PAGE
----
Racial Discrimination Resource:

4. Age Discrimination

Age discrimination, also called ageism, is an important form of workplace bias to watch out for. Discrimination based on age occurs when a person is treated unfairly or negatively because of their age. Both federal law and Oregon law forbid age discrimination. If an employer treats an employee unfairly or discriminatorily based on their age and fires them as a result, they may be held accountable for age discrimination. The employer would have to give an adequate rationale for why their actions were not discriminatory if you could demonstrate and prove that their actions were based on your age. If you think you’ve been a victim of age discrimination, it’s best to consult an Oregon Discrimination Lawyer.  

Age Discrimination Resources:

5. Pregnancy Discrimination

Regardless of one’s occupation, many people’s lifelong goal is to start a family. Still, worries about becoming pregnant and experiencing pregnancy discrimination are additional factors that can derail plans to start a family, alongside other professional concerns. Any kind of bias against a pregnant woman, her delivery, or her health during pregnancy is illegal under the Pregnancy Discrimination Act, 1978. Furthermore, it should be mentioned that every employee is entitled to maternity leave. One possible recourse in the event of pregnant discrimination on the job is to file a discrimination lawsuit with the help of an Oregon Discrimination Lawyer.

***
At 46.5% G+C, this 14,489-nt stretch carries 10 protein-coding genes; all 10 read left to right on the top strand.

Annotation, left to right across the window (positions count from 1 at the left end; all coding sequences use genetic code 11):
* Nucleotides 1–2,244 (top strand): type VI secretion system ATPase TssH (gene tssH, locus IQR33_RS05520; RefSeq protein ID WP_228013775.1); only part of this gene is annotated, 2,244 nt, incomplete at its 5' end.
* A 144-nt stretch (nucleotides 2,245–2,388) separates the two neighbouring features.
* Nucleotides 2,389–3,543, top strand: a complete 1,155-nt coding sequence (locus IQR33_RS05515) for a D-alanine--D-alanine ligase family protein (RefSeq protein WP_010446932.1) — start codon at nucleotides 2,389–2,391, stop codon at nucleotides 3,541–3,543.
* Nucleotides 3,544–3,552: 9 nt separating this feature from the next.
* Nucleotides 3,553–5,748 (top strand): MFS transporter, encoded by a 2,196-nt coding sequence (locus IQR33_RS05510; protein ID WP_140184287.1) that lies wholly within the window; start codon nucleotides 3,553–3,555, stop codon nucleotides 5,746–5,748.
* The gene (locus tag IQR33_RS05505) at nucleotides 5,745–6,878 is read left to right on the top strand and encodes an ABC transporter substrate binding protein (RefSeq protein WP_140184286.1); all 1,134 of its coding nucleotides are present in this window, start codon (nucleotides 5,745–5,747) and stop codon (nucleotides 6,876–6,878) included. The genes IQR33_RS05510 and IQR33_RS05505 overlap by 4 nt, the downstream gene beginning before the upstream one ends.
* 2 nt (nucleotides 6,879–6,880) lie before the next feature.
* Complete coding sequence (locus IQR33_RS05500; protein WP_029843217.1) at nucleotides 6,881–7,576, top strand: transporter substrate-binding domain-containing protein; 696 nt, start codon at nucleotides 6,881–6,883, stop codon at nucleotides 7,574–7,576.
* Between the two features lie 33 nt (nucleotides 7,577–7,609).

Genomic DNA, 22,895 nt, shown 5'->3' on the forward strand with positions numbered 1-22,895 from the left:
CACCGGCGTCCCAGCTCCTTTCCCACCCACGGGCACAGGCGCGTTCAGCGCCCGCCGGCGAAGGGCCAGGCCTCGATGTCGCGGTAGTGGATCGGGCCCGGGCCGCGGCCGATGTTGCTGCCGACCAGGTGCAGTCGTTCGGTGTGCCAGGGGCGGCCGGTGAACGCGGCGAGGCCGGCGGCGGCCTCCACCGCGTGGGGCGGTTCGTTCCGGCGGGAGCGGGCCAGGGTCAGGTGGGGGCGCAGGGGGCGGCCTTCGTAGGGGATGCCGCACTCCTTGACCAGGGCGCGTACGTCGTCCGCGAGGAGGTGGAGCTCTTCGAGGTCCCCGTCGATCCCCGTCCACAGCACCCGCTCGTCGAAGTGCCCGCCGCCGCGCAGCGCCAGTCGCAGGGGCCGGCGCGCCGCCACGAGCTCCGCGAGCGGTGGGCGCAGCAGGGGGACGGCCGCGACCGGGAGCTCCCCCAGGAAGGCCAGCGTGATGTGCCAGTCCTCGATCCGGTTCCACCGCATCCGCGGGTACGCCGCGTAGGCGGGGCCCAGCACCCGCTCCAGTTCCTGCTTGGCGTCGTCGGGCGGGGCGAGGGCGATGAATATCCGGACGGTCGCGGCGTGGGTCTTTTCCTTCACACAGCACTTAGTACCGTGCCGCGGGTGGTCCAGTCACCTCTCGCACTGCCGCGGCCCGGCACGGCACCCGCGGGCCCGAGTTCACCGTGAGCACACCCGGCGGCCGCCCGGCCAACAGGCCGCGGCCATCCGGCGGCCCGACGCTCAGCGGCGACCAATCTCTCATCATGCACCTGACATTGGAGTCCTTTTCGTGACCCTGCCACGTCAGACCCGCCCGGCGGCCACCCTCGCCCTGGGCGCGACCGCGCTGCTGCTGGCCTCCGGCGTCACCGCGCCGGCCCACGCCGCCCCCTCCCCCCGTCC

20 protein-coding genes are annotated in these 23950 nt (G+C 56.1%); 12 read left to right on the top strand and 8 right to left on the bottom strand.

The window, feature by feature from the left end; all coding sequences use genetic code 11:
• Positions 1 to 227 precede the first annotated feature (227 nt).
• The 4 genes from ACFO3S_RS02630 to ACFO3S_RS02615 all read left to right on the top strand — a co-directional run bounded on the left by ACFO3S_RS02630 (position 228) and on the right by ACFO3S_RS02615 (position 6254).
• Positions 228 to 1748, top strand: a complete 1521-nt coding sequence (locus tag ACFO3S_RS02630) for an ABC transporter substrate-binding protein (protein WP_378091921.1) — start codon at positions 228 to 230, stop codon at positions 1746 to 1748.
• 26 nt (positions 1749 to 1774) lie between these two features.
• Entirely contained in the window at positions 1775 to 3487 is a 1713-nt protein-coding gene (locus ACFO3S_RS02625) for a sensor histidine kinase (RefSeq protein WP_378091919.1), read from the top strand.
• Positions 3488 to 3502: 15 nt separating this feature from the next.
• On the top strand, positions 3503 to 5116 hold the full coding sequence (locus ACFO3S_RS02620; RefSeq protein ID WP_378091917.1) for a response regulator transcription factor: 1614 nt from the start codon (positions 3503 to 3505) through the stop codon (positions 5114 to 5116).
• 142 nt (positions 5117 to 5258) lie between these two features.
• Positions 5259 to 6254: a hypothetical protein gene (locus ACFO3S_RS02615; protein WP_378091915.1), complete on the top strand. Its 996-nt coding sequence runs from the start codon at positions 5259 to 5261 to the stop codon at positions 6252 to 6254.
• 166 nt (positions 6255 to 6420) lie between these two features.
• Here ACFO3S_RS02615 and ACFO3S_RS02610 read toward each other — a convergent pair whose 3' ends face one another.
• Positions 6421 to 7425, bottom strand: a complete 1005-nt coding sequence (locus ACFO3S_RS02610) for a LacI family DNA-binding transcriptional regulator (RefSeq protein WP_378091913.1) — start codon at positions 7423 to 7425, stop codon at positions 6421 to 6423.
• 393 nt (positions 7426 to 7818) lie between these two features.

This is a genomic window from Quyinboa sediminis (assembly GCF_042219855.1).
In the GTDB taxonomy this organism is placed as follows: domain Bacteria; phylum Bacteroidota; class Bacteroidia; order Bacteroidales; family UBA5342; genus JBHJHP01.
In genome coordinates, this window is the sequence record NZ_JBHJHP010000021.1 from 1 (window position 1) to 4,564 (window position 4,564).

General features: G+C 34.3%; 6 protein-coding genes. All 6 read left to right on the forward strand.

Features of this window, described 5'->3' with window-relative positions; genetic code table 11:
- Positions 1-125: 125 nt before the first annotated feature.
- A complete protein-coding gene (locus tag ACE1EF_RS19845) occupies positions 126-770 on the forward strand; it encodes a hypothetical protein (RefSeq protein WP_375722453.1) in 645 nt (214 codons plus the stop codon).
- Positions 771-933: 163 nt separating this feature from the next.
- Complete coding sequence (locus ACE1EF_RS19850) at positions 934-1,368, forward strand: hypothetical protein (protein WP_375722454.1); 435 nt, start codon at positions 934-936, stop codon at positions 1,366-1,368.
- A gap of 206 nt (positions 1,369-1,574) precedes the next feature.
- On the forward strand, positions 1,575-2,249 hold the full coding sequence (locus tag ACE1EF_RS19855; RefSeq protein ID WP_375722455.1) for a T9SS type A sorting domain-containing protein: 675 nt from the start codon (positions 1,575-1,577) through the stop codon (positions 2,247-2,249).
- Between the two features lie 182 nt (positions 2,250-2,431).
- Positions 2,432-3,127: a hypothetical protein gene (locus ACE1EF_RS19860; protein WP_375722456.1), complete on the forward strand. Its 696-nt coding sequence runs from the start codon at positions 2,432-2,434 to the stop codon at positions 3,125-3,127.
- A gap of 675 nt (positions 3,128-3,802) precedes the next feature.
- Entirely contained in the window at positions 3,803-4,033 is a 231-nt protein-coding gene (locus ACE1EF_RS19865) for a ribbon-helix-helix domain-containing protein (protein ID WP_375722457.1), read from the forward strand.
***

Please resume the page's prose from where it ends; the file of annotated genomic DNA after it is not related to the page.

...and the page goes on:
Pregnancy Discrimination Resource:

How hard is it to prove employment discrimination when it happens?

Establishing discrimination in the workplace is not always an easy feat. The reason behind this is that discrimination is not always easy to spot. Circumstantial evidence is more commonly utilized to prove discrimination. As an alternative way of putting it, a jury can conclude from the facts presented that a particular employment action was driven by discriminatory intent. Thankfully, experienced Oregon Discrimination Lawyers that specialize in workplace discrimination can assist you in gathering strong circumstantial evidence to support your claim against your company.

Do not hesitate to get in touch with us at Meyer Employment Law for a free consultation if you believe that you are the victim of age discrimination at work in Oregon. Our Oregon Discrimination Lawyers will support you through every stage of the process, help you establish a compelling case against your employer, and make sure you get the compensation that you are entitled to.

Age Discrimination Attorney Oregon

Discrimination Law

Discrimination law in the workplace includes unequal treatment based on age, national origin, race, gender, sexual orientation, pregnancy, injury, disability, and  more.

Read more about Oregon discrimination law.

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Portland Discrimination Attorney, Robert Meyer
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Portland Oregon Discrimination Attorney, Michael Owens